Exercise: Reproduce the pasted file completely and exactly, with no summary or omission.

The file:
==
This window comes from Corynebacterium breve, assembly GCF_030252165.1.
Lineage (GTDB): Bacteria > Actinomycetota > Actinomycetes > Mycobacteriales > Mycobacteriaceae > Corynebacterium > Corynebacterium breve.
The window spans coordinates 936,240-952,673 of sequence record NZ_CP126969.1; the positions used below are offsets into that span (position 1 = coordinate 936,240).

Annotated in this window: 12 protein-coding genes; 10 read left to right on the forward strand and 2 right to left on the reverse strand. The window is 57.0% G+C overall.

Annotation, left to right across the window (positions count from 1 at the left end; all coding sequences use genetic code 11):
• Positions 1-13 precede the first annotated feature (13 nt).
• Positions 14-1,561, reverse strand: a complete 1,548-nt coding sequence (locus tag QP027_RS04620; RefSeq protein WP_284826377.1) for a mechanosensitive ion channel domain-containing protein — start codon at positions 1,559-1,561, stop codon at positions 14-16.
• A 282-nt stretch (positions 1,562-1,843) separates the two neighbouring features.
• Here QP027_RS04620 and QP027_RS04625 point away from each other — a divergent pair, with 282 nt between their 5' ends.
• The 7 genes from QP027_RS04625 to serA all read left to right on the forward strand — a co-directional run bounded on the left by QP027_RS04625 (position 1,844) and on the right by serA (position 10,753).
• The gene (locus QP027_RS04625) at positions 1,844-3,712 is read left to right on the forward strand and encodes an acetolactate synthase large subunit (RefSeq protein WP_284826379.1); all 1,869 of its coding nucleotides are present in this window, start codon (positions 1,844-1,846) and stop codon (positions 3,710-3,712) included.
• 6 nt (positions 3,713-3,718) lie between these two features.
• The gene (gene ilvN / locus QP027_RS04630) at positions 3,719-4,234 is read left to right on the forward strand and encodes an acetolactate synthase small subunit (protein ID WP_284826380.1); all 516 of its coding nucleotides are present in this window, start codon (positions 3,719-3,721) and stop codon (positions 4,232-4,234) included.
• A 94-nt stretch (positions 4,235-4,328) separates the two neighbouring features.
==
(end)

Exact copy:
This window comes from Corynebacterium breve, assembly GCF_030252165.1.
Lineage (GTDB): Bacteria > Actinomycetota > Actinomycetes > Mycobacteriales > Mycobacteriaceae > Corynebacterium > Corynebacterium breve.
The window spans coordinates 936,240-952,673 of sequence record NZ_CP126969.1; the positions used below are offsets into that span (position 1 = coordinate 936,240).

Annotated in this window: 12 protein-coding genes; 10 read left to right on the forward strand and 2 right to left on the reverse strand. The window is 57.0% G+C overall.

Annotation, left to right across the window (positions count from 1 at the left end; all coding sequences use genetic code 11):
• Positions 1-13 precede the first annotated feature (13 nt).
• Positions 14-1,561, reverse strand: a complete 1,548-nt coding sequence (locus tag QP027_RS04620; RefSeq protein WP_284826377.1) for a mechanosensitive ion channel domain-containing protein — start codon at positions 1,559-1,561, stop codon at positions 14-16.
• A 282-nt stretch (positions 1,562-1,843) separates the two neighbouring features.
• Here QP027_RS04620 and QP027_RS04625 point away from each other — a divergent pair, with 282 nt between their 5' ends.
• The 7 genes from QP027_RS04625 to serA all read left to right on the forward strand — a co-directional run bounded on the left by QP027_RS04625 (position 1,844) and on the right by serA (position 10,753).
• The gene (locus QP027_RS04625) at positions 1,844-3,712 is read left to right on the forward strand and encodes an acetolactate synthase large subunit (RefSeq protein WP_284826379.1); all 1,869 of its coding nucleotides are present in this window, start codon (positions 1,844-1,846) and stop codon (positions 3,710-3,712) included.
• 6 nt (positions 3,713-3,718) lie between these two features.
• The gene (gene ilvN / locus QP027_RS04630) at positions 3,719-4,234 is read left to right on the forward strand and encodes an acetolactate synthase small subunit (protein ID WP_284826380.1); all 516 of its coding nucleotides are present in this window, start codon (positions 3,719-3,721) and stop codon (positions 4,232-4,234) included.
• A 94-nt stretch (positions 4,235-4,328) separates the two neighbouring features.